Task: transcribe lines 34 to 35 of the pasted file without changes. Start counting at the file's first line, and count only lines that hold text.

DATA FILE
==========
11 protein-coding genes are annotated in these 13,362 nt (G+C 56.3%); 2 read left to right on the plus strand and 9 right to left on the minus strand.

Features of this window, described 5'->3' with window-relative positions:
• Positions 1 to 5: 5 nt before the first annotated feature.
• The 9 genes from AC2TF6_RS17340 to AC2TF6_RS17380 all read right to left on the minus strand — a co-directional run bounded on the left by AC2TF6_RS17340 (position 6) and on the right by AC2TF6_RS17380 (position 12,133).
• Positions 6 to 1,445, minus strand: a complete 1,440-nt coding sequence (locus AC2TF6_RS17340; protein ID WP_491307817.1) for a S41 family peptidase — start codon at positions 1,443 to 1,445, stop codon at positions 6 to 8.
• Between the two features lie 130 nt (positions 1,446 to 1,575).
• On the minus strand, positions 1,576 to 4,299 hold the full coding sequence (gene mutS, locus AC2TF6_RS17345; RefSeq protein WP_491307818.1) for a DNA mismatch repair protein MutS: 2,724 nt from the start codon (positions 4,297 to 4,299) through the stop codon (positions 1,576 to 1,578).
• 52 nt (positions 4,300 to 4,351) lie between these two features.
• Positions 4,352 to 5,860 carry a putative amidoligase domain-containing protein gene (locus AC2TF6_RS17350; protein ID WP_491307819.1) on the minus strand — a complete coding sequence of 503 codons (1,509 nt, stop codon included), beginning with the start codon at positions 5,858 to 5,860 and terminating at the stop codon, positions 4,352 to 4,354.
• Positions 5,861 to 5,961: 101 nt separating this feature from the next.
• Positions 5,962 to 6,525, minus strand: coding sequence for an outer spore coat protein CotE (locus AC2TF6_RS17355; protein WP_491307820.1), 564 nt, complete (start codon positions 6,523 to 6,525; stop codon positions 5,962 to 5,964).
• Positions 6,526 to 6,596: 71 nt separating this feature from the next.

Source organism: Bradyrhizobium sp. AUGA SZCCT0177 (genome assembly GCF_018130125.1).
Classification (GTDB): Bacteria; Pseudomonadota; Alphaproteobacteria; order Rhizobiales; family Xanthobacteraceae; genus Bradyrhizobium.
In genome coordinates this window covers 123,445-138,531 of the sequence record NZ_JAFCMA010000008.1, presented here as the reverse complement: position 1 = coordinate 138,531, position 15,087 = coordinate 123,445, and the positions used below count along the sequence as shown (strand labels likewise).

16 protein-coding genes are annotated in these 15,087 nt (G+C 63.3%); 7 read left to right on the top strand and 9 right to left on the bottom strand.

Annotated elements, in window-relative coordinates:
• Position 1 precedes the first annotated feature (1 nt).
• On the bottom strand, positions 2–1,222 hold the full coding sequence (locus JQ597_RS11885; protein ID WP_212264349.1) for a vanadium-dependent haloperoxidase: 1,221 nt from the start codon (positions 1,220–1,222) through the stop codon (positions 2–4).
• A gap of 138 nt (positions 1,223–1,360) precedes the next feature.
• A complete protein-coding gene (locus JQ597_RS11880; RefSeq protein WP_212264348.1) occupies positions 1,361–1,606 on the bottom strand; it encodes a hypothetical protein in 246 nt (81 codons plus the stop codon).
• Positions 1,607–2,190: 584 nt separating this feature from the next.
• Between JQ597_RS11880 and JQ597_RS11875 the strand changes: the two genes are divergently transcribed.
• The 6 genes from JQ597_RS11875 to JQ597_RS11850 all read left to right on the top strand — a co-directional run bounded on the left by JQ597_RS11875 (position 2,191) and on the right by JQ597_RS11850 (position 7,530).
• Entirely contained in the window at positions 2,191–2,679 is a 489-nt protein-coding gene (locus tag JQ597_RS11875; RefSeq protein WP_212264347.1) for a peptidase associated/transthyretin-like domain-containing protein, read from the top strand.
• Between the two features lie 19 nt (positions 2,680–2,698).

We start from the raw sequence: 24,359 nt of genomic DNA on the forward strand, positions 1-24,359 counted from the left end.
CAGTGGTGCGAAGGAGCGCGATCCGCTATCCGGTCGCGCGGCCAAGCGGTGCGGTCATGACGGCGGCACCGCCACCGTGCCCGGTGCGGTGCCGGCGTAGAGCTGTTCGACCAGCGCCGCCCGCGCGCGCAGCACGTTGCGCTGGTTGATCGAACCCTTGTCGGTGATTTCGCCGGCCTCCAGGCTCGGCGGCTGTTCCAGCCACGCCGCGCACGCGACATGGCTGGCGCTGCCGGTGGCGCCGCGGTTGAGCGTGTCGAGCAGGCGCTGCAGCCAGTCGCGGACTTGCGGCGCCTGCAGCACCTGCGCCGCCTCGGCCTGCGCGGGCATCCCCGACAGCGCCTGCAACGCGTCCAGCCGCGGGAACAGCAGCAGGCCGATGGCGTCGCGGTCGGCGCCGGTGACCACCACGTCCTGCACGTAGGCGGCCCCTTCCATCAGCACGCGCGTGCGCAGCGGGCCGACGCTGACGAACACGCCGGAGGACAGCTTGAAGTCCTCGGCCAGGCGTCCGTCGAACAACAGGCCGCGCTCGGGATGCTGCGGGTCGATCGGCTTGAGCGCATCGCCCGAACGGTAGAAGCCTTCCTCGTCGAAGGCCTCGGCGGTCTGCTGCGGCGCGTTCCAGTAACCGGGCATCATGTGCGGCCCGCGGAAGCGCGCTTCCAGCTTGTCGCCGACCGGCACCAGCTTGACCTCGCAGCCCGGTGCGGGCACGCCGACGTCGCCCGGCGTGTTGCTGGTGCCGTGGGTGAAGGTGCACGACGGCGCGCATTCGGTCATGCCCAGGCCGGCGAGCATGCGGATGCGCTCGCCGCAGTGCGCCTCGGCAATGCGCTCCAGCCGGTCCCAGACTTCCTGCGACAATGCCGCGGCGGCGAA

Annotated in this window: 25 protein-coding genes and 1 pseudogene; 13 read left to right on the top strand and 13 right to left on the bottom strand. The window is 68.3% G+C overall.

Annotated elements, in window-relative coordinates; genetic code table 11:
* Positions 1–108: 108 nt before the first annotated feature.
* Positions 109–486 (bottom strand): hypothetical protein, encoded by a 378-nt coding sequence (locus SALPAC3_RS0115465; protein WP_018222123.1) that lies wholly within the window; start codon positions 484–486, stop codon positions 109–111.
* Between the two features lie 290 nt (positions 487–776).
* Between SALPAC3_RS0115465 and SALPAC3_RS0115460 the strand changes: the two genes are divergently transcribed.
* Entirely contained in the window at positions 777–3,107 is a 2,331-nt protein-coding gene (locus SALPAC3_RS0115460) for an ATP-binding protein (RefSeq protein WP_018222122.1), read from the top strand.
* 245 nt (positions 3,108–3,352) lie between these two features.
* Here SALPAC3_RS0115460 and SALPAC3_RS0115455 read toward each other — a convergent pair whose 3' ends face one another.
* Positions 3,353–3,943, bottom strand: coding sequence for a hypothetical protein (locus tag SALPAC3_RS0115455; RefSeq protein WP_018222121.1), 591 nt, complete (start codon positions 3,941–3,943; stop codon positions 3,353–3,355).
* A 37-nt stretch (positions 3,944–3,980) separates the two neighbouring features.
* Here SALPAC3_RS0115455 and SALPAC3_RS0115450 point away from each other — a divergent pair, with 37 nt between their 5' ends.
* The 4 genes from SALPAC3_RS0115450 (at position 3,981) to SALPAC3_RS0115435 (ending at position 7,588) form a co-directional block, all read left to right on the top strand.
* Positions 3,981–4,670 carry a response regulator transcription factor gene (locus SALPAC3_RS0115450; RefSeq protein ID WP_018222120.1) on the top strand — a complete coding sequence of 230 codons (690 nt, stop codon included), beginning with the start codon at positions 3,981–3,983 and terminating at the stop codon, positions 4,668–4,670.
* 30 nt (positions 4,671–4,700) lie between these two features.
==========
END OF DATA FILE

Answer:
* Between SALPAC3_RS0115465 and SALPAC3_RS0115460 the strand changes: the two genes are divergently transcribed.
* Entirely contained in the window at positions 777–3,107 is a 2,331-nt protein-coding gene (locus SALPAC3_RS0115460) for an ATP-binding protein (RefSeq protein WP_018222122.1), read from the top strand.